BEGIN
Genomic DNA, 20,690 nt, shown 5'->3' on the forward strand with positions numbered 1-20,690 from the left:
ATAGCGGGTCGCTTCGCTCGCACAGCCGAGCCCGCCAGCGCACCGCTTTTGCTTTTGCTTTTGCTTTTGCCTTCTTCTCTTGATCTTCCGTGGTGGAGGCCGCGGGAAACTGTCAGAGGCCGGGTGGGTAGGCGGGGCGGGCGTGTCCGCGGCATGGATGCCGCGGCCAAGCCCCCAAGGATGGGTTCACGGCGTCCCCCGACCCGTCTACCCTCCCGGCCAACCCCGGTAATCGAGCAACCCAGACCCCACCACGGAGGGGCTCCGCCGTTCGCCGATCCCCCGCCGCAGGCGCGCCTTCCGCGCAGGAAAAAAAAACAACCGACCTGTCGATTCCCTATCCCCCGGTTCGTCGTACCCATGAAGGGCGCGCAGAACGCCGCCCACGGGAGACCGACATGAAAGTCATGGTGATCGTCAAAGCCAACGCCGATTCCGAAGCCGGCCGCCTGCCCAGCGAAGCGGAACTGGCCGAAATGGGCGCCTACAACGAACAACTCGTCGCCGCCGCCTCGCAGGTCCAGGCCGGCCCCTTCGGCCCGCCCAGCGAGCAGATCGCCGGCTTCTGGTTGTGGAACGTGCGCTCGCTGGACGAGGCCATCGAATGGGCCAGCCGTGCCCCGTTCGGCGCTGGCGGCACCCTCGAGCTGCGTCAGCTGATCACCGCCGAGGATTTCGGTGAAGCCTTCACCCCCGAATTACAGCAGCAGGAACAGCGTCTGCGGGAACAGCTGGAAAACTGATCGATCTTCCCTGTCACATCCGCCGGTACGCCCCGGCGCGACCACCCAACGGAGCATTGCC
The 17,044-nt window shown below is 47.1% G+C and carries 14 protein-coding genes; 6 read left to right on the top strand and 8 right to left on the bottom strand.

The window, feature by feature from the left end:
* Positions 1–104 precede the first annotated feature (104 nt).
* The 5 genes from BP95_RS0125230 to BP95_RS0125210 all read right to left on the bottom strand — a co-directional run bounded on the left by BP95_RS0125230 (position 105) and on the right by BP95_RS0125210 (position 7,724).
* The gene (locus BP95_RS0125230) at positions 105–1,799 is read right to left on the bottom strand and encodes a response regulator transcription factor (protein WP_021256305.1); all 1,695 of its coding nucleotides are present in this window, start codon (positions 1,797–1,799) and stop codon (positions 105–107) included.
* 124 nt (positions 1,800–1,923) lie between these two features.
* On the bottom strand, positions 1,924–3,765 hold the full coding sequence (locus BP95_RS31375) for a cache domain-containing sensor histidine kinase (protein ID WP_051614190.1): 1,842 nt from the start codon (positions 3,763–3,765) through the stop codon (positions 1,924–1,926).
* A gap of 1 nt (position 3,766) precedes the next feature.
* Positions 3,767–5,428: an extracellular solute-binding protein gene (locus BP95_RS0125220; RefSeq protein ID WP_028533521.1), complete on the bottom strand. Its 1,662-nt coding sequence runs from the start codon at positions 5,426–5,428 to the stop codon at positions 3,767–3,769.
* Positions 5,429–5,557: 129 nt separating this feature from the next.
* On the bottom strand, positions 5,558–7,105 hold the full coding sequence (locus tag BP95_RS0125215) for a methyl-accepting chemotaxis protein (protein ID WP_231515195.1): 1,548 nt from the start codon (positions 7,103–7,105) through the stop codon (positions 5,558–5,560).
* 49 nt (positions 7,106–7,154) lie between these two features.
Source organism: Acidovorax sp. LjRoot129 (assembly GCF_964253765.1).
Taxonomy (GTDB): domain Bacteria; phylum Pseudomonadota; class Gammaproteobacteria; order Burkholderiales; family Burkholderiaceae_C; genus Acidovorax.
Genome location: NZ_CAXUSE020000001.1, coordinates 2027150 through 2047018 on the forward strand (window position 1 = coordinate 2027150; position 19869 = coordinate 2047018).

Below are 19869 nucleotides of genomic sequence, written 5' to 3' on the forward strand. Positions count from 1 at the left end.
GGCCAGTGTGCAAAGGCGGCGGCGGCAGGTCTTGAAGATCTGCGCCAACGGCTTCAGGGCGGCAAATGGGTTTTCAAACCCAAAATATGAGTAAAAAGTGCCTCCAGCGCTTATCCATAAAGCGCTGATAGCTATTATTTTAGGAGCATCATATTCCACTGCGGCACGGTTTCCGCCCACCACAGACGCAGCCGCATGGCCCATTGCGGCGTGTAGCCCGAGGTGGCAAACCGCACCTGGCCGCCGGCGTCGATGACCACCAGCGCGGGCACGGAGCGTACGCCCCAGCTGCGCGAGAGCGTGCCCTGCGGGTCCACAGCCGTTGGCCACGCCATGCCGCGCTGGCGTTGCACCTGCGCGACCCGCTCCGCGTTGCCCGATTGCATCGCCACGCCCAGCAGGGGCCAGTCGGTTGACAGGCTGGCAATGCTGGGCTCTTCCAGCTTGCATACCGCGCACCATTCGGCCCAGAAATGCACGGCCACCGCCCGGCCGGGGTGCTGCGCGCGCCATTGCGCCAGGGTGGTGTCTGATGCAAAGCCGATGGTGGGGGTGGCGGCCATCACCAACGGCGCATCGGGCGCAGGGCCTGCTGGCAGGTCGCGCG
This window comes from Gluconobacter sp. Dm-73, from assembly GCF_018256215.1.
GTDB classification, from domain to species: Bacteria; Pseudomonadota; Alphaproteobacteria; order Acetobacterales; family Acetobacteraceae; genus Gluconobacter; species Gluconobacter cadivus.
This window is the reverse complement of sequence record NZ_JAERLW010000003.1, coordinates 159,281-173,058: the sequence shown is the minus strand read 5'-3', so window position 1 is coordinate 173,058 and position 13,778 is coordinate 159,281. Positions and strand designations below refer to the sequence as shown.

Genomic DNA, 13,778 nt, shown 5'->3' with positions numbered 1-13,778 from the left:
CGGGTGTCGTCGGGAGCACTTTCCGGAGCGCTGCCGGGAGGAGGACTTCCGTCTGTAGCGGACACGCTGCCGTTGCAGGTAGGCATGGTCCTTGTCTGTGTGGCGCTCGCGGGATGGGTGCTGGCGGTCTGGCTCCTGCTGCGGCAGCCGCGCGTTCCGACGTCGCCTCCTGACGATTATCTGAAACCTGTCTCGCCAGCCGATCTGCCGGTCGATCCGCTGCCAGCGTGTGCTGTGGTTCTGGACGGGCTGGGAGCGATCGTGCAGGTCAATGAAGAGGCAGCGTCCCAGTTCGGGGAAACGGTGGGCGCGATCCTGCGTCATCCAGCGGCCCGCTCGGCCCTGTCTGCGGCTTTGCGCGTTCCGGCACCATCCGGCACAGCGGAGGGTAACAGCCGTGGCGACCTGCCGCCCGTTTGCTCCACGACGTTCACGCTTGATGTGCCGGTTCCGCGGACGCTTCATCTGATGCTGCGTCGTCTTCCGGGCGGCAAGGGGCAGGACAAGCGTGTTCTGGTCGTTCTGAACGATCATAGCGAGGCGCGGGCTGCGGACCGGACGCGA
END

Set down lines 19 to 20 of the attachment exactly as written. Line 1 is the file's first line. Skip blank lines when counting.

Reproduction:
GGCCAGTGTGCAAAGGCGGCGGCGGCAGGTCTTGAAGATCTGCGCCAACGGCTTCAGGGCGGCAAATGGGTTTTCAAACCCAAAATATGAGTAAAAAGTGCCTCCAGCGCTTATCCATAAAGCGCTGATAGCTATTATTTTAGGAGCATCATATTCCACTGCGGCACGGTTTCCGCCCACCACAGACGCAGCCGCATGGCCCATTGCGGCGTGTAGCCCGAGGTGGCAAACCGCACCTGGCCGCCGGCGTCGATGACCACCAGCGCGGGCACGGAGCGTACGCCCCAGCTGCGCGAGAGCGTGCCCTGCGGGTCCACAGCCGTTGGCCACGCCATGCCGCGCTGGCGTTGCACCTGCGCGACCCGCTCCGCGTTGCCCGATTGCATCGCCACGCCCAGCAGGGGCCAGTCGGTTGACAGGCTGGCAATGCTGGGCTCTTCCAGCTTGCATACCGCGCACCATTCGGCCCAGAAATGCACGGCCACCGCCCGGCCGGGGTGCTGCGCGCGCCATTGCGCCAGGGTGGTGTCTGATGCAAAGCCGATGGTGGGGGTGGCGGCCATCACCAACGGCGCATCGGGCGCAGGGCCTGCTGGCAGGTCGCGCG
This window comes from Gluconobacter sp. Dm-73, from assembly GCF_018256215.1.